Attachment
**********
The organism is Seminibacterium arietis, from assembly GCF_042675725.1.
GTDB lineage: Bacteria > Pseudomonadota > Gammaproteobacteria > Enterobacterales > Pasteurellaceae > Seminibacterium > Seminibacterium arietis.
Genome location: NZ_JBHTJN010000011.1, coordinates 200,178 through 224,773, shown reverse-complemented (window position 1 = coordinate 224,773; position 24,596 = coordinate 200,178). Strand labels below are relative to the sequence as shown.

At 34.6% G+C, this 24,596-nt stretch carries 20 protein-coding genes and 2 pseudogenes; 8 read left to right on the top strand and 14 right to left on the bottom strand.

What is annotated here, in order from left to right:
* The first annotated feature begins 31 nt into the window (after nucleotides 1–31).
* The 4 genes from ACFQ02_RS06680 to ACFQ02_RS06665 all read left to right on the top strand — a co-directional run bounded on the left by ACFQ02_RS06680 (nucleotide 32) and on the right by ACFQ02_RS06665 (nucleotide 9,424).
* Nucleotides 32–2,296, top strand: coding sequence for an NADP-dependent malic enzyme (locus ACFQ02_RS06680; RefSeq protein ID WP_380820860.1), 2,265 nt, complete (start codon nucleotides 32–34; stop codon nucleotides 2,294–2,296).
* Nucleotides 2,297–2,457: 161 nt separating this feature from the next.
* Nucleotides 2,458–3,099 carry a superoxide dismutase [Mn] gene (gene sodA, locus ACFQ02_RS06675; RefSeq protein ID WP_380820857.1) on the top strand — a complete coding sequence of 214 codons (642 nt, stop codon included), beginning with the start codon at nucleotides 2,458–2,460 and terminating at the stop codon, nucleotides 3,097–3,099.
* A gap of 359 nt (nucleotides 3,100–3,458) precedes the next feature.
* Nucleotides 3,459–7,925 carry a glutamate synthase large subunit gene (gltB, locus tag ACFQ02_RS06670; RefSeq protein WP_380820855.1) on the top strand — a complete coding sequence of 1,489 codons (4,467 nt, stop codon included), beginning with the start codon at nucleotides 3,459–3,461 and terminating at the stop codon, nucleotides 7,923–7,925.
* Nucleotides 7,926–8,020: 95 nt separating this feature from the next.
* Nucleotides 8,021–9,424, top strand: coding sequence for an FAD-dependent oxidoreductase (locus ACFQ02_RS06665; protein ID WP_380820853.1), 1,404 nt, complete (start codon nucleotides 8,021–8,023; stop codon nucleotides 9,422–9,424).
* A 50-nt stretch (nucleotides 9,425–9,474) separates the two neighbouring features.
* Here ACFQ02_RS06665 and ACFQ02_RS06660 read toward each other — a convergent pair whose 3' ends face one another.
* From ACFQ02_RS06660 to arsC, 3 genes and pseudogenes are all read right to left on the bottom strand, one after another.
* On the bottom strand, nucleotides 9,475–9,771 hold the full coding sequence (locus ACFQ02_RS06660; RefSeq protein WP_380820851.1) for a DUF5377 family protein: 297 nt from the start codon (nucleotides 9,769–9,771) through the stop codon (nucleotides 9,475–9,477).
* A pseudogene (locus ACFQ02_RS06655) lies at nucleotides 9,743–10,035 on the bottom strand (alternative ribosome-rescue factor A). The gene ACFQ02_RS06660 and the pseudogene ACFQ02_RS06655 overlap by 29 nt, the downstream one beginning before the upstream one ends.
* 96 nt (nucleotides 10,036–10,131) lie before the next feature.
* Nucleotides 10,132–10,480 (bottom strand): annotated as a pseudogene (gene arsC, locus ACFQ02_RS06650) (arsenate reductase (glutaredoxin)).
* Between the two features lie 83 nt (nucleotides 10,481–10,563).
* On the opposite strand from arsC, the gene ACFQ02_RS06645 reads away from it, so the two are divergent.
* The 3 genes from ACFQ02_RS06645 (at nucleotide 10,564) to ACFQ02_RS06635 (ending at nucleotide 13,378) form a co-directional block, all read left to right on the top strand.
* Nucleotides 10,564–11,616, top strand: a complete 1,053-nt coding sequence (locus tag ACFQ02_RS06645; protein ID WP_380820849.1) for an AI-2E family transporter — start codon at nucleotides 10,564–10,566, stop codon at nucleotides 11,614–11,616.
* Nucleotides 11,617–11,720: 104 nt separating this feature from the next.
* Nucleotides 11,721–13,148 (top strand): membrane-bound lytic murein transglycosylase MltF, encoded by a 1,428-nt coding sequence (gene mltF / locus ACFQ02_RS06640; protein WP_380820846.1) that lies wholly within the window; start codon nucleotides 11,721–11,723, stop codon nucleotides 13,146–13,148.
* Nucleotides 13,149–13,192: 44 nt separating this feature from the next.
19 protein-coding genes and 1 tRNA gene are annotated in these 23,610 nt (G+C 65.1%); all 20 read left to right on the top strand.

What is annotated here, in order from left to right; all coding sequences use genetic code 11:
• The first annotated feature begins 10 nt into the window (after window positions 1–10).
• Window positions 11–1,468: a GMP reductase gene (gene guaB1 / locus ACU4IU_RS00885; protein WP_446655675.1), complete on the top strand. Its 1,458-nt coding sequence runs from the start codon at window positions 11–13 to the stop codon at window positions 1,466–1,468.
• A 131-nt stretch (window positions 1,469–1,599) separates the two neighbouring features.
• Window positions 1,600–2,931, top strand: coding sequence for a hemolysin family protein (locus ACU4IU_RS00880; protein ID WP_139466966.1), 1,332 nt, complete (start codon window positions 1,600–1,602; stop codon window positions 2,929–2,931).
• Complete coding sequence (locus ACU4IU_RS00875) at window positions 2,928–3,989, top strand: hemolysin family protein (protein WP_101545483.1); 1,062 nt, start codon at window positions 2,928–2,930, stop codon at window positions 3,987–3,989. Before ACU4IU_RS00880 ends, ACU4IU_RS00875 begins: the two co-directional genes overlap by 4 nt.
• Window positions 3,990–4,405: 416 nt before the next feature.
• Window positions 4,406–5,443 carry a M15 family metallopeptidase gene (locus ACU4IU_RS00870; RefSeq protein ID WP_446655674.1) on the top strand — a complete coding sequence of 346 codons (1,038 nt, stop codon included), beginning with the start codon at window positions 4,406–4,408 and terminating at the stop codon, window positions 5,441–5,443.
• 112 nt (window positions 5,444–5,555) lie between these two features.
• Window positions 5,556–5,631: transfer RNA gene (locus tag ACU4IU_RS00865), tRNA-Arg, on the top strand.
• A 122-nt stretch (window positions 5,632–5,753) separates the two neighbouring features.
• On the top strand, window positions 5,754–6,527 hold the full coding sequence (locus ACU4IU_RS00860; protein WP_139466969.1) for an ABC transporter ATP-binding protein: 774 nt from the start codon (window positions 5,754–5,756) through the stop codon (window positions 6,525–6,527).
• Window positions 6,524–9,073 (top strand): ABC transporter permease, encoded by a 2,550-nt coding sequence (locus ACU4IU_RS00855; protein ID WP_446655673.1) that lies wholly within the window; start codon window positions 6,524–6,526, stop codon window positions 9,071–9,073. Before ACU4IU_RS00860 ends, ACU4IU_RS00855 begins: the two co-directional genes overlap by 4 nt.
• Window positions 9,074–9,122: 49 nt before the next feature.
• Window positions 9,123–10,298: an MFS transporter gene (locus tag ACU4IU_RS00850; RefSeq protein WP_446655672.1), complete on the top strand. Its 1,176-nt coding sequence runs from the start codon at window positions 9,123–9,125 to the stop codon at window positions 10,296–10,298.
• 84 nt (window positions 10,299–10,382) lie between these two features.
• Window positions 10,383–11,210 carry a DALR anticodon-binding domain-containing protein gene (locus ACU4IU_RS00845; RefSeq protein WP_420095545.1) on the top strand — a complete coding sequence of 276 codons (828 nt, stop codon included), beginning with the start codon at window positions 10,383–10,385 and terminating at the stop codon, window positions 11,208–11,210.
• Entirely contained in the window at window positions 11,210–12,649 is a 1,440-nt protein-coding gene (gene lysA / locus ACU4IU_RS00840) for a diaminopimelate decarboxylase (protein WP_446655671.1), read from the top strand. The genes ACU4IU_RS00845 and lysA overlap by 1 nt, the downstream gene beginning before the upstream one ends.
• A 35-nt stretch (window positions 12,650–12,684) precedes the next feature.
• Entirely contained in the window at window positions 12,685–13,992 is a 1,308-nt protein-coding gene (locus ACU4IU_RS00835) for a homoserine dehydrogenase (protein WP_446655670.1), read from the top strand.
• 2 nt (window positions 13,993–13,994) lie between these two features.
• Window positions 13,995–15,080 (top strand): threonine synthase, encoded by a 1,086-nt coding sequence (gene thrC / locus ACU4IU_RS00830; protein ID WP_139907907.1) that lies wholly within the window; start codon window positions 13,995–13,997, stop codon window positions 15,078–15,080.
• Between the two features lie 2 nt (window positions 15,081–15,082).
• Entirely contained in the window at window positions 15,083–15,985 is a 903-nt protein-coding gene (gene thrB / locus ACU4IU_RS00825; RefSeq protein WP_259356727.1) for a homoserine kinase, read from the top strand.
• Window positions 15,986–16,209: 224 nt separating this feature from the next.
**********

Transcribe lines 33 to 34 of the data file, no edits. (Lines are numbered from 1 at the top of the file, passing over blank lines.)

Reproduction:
• A 131-nt stretch (window positions 1,469–1,599) separates the two neighbouring features.
• Window positions 1,600–2,931, top strand: coding sequence for a hemolysin family protein (locus ACU4IU_RS00880; protein ID WP_139466966.1), 1,332 nt, complete (start codon window positions 1,600–1,602; stop codon window positions 2,929–2,931).